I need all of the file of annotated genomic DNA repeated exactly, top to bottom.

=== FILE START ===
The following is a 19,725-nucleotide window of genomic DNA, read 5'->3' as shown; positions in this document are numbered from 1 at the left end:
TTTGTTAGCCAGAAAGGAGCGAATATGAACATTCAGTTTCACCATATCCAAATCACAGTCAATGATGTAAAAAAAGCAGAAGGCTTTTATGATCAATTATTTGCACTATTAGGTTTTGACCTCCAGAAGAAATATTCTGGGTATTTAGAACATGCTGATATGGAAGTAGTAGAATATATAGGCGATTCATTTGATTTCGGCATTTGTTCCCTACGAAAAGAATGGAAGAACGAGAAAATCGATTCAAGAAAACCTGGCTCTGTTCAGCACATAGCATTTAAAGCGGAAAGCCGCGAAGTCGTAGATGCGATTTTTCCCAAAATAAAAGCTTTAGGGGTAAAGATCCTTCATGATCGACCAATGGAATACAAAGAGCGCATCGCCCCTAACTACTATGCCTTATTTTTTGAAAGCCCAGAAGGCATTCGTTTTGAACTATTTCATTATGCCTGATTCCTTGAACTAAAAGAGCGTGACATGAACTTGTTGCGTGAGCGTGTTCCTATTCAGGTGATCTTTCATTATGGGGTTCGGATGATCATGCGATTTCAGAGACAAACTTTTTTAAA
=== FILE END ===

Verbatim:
The following is a 19,725-nucleotide window of genomic DNA, read 5'->3' as shown; positions in this document are numbered from 1 at the left end:
TTTGTTAGCCAGAAAGGAGCGAATATGAACATTCAGTTTCACCATATCCAAATCACAGTCAATGATGTAAAAAAAGCAGAAGGCTTTTATGATCAATTATTTGCACTATTAGGTTTTGACCTCCAGAAGAAATATTCTGGGTATTTAGAACATGCTGATATGGAAGTAGTAGAATATATAGGCGATTCATTTGATTTCGGCATTTGTTCCCTACGAAAAGAATGGAAGAACGAGAAAATCGATTCAAGAAAACCTGGCTCTGTTCAGCACATAGCATTTAAAGCGGAAAGCCGCGAAGTCGTAGATGCGATTTTTCCCAAAATAAAAGCTTTAGGGGTAAAGATCCTTCATGATCGACCAATGGAATACAAAGAGCGCATCGCCCCTAACTACTATGCCTTATTTTTTGAAAGCCCAGAAGGCATTCGTTTTGAACTATTTCATTATGCCTGATTCCTTGAACTAAAAGAGCGTGACATGAACTTGTTGCGTGAGCGTGTTCCTATTCAGGTGATCTTTCATTATGGGGTTCGGATGATCATGCGATTTCAGAGACAAACTTTTTTAAA